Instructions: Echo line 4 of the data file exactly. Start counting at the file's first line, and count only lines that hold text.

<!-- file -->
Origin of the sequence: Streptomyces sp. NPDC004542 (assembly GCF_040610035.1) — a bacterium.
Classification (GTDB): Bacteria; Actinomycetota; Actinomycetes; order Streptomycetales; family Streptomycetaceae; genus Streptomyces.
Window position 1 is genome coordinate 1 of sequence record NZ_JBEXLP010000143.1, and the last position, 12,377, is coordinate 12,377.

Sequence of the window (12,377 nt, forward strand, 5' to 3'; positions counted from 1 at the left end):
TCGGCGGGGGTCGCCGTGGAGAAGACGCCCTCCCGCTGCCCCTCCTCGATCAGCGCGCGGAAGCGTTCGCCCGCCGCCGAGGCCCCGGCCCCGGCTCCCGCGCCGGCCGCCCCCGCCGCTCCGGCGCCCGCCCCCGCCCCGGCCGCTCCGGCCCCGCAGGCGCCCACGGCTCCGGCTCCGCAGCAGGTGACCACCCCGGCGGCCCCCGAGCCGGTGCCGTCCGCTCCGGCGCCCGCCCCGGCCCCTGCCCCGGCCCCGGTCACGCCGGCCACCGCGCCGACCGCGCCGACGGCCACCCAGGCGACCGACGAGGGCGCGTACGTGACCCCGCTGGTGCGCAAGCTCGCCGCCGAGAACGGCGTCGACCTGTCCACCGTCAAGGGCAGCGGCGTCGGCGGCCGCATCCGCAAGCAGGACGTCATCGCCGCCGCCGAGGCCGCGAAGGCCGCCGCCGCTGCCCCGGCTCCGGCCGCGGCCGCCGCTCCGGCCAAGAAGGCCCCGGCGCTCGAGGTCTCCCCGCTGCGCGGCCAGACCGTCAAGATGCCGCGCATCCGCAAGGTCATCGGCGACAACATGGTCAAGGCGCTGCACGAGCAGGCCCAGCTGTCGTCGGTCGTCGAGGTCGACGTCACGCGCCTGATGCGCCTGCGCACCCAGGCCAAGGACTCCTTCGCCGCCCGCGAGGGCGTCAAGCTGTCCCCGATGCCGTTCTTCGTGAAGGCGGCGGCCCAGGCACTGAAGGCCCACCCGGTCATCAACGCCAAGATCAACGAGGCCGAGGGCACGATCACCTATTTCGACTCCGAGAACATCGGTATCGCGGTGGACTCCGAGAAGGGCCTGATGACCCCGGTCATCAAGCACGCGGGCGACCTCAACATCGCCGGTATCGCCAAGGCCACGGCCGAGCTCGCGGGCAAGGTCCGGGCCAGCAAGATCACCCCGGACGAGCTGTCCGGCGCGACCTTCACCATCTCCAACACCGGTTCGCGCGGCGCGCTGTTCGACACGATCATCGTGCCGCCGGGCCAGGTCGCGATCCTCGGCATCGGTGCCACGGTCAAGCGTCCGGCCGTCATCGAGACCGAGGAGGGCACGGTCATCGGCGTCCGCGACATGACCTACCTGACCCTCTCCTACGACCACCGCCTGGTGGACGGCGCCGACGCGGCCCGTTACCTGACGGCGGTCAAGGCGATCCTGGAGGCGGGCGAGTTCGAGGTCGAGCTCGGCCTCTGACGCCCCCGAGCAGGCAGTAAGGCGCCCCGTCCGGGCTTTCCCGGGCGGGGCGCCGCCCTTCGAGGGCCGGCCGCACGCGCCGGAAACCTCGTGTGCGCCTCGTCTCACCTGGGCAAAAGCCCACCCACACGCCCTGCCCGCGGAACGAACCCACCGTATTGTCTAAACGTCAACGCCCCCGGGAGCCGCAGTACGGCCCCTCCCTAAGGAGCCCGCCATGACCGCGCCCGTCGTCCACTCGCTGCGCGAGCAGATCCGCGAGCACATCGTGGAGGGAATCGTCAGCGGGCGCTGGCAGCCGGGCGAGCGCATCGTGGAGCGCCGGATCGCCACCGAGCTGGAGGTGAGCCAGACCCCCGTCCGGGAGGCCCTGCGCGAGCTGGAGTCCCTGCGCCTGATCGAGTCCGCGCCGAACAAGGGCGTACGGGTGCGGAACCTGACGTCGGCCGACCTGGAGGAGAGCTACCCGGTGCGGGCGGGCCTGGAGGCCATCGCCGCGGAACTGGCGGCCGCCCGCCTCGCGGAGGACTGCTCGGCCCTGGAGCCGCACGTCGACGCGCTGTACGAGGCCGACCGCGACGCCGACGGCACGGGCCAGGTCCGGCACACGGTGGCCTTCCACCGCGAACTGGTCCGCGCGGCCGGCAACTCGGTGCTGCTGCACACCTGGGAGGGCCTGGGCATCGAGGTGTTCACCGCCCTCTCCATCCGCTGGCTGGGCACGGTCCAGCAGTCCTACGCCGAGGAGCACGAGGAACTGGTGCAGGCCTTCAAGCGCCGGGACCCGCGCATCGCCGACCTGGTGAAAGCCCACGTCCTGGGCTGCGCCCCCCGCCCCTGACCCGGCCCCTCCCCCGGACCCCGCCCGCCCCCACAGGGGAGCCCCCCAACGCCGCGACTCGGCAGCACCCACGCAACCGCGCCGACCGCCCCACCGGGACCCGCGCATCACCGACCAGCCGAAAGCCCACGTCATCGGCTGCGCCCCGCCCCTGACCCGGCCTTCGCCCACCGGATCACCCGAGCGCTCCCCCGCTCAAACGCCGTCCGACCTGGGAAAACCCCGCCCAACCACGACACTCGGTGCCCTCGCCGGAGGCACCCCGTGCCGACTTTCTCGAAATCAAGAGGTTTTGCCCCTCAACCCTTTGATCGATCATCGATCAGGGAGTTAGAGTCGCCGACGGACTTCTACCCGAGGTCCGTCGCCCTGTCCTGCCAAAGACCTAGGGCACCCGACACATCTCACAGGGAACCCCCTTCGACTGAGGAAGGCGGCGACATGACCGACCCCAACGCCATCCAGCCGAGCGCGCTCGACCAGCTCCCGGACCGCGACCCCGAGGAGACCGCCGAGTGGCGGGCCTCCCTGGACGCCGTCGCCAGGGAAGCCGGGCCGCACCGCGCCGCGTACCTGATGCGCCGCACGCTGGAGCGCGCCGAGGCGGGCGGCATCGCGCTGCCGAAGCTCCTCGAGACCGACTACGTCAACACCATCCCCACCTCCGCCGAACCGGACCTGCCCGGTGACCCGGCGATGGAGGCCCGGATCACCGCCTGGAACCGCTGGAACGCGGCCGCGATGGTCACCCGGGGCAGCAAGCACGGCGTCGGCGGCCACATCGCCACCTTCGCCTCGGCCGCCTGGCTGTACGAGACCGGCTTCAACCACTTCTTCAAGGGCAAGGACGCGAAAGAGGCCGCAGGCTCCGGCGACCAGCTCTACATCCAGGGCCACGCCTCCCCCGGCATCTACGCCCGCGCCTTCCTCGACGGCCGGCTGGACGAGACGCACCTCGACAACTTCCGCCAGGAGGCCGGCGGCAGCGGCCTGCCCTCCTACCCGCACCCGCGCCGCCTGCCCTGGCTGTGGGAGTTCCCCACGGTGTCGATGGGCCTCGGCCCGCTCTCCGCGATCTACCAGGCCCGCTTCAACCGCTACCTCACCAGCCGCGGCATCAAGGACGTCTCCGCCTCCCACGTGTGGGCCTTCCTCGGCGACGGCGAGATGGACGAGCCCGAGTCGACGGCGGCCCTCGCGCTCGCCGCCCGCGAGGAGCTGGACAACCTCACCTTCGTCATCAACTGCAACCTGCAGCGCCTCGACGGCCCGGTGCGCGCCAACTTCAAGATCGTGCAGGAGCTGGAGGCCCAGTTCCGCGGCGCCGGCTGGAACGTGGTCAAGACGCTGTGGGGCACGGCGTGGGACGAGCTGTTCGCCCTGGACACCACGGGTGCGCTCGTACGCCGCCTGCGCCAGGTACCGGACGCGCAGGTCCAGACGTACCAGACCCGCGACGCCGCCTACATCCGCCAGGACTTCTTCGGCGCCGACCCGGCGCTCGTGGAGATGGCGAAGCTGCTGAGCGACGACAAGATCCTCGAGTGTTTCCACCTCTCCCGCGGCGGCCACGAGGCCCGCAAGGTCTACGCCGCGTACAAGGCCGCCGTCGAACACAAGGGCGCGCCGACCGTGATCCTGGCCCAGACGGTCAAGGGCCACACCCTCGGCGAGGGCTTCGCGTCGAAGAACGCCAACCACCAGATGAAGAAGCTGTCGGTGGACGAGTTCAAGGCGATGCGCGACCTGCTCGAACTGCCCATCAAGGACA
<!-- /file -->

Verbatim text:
Sequence of the window (12,377 nt, forward strand, 5' to 3'; positions counted from 1 at the left end):